Monday, September 12, 2011


From Bishop of Bradford, Nick Baines' blog:
The game is on. Journalists have started their game of speculating without reason on the internal workings of the mind of the Archbishop of Canterbury. The whistle has blown, the runners are lined up, and now we’ll get a race to see who can guess the best story. How exciting… er… or maybe not quite.
Perhaps the chatter making its way around 'As the Anglican World Turns' is simply rumor based on wishful thinking. I can accept that.

But wait!
“Bishops are placing themselves under starter’s orders in the race to become next Archbishop of Canterbury”. Er… who and how? I understand the use of the metaphor, but it doesn’t work in this case. There is no race. There is no competition. There is no ‘finishing line’. The horses don’t know that they are running or where the jumps are that they didn’t know they were required to jump.

It simply doesn’t work like this. If any particular bishop was being considered, he probably wouldn’t know. He couldn’t influence the process anyway. Unlike some other Provinces of the Anglican Communion, there is no election to be fought, no lobbying to be done, no one to lobby and no ‘ultimate prize’. One newspaper report speaks of “some apparent jockeying for position among Dr Williams’ potential successors”. How would a potential successor actually do this ‘jockeying’? Just asking.
Although I am a foreigner and perhaps not all that knowledgeable about the inner workings of the Church of England, it beggars belief that Bp. Nick would have us believe that no English bishops, have ambitions and never, ever engage in back room maneuverings in attempts to have this bishop or that bishop or even themselves named to high positions.

Having said that, Bp. Nick may well be correct that the thinly sourced story in the Telegraph by Jonathan Wynne-Jones, which other news organizations seem to be picking up, is mostly rumor.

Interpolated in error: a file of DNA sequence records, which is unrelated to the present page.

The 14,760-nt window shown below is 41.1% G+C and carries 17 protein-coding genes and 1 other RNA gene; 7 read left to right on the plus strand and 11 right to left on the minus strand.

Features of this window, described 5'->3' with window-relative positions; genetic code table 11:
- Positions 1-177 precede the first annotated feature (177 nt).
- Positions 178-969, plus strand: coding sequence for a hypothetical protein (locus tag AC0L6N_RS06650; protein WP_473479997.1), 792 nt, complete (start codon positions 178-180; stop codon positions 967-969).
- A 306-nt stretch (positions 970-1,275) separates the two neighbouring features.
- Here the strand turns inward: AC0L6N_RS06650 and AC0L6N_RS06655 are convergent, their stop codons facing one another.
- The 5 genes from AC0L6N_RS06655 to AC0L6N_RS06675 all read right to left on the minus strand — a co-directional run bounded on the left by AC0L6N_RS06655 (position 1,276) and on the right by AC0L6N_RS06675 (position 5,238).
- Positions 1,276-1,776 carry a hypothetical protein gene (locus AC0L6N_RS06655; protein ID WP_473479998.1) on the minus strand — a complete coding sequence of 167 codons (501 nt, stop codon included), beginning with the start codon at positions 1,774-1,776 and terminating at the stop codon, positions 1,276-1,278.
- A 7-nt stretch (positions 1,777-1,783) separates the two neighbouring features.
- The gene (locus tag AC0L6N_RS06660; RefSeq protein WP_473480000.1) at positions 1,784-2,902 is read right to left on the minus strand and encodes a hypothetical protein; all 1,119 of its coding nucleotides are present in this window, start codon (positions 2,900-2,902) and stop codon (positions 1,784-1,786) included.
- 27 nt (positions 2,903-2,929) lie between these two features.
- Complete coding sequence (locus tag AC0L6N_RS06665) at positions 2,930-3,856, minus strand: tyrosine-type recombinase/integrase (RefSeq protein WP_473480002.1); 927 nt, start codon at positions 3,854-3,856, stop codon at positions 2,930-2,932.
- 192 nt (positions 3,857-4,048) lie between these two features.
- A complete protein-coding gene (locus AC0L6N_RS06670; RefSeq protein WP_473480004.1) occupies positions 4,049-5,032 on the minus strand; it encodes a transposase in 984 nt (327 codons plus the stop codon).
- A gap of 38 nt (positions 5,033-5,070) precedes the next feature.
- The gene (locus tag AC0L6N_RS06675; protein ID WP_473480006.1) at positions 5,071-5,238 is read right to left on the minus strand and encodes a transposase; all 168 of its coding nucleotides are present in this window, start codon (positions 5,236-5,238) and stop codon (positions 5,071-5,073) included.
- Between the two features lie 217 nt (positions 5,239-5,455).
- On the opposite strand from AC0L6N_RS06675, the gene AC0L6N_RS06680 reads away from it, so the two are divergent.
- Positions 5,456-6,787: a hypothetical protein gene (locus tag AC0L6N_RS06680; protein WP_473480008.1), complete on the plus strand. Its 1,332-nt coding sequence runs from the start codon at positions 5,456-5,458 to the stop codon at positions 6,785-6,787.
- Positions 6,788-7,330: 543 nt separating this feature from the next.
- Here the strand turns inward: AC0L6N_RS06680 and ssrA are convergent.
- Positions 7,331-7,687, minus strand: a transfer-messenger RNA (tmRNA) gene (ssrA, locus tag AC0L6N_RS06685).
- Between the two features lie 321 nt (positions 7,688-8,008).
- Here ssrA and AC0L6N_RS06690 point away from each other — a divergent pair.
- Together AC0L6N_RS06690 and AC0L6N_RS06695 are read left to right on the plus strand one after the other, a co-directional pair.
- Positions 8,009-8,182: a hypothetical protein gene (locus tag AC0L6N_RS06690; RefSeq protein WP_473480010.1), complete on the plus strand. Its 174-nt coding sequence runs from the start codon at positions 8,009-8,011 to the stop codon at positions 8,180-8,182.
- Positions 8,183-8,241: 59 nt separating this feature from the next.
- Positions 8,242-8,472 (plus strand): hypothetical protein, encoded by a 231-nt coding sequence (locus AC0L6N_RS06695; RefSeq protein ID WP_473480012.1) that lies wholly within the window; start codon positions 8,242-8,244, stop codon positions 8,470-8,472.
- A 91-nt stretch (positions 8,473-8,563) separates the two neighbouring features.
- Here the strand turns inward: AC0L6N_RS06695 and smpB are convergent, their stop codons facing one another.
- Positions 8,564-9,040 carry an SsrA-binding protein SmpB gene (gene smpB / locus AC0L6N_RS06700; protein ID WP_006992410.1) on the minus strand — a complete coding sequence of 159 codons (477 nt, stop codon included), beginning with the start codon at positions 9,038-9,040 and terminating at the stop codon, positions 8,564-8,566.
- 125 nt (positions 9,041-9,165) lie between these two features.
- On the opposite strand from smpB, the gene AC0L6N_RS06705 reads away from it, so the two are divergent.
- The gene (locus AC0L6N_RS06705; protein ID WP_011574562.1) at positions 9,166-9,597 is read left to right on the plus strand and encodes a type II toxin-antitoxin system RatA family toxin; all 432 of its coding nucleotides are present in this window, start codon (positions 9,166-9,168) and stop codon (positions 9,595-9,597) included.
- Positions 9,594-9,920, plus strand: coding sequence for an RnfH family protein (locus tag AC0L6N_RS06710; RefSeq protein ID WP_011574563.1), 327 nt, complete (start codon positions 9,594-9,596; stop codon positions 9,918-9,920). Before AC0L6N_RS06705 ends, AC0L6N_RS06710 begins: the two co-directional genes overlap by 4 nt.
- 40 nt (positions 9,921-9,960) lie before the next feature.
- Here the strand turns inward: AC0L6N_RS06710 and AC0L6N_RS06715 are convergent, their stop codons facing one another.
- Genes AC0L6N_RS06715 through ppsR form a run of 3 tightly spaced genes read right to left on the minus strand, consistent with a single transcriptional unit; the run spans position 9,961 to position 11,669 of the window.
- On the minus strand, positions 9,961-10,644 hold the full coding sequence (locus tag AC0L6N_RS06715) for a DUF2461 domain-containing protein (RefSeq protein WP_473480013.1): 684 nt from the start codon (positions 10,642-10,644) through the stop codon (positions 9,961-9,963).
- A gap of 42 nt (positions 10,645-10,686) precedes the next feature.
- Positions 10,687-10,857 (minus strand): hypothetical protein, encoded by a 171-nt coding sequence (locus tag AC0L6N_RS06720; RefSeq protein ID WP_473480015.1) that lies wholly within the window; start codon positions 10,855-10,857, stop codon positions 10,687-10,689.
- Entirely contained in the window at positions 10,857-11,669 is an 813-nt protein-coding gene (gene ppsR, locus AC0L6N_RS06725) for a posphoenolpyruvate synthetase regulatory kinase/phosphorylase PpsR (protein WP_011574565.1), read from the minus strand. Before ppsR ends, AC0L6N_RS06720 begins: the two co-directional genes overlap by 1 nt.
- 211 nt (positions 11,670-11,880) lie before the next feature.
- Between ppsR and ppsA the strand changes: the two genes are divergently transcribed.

You’d have to be out of your mind to want to be Archbishop of Canterbury. My guess is that whoever is asked to do it next will have to be dragged to the seat.
Nevertheless, I'd guess that a few bishops may aspire to the position, but whether they're of sound mind, I'm not qualified to say.

Tune in later for the next episode of 'As the Anglican World Turns'.


  1. ...of course dragging the Bishop to his seat is a very orthodox tradition.

  2. Nick Baines is one of the correct age runners and riders, so part of being in the race is to comment against being in the race, if he wants to be in the race, though of course he might want to make a comment about the race. It is such a corrosive system he can't even make a comment about the race without being seen as setting himself up to be in the race.

  3. The faith handed up...the grass roots elect the episcopate. In Greek orthodox and some russina orthodox ordinations the candidate is still symbolically led through the church held at the arms by two of the congregation.

  4. That should of course be Russian...honestly my typing...

  5. Adrian, I realize that Bp. Nick says what he must.

    theme, the position of Bishop of the Rabble is not vacant and won't be until the present bishop passes on to the great beyond.

  6. Or, as the constable said, "What's all this, then?"

    Is there such a word as disingenuity? How English bishops are chosen may be hush hush, but it is not mere happenstance...

    wv - glati -- a Klingon dessert.

  7. The process isn't that hush hush. That's what all this nonsense is, the beginning of the process, a spot of preening and a quick display of feathers from the contenders, the opening betting stakes...

  8. theme... I meant the inner bits were hush hush; i.e. what goes on in the dressing room. The floor show itself is quite spectacular, the strutting and flexing not unlike Cirque du Soleil. I hear the Cirque team are working on a new show called "Cantuar' that includes some spectacular acrobatic numbers, including the heartfelt, "Who? Me! A Bishop?" in which the entire cast act as if they've never heard of the very thing they are doing!

  9. Mimi, did you see MP's suggestion?

  10. theme and Tobias, thank you for two good laughs for my day.

    I may change the title of my series to Cirque du Communion Anglican.

    susan s., I'll have a look.

  11. My guess is that whoever is asked to do it next will have to be dragged to the seat.

    Well, that's what they say about the Pope (that there's a "Weeping Room" where the electee cries before coming out onto the balcony, after the white smoke goes up), but I'm not sure I believe it. [Heh, if *I* were ever made "infallible", I'd be doing the Happy Dance: "About damn time the fools recognized it!" *LOL*]

  12. But...but...but I thought you WERE infallible, JCF.


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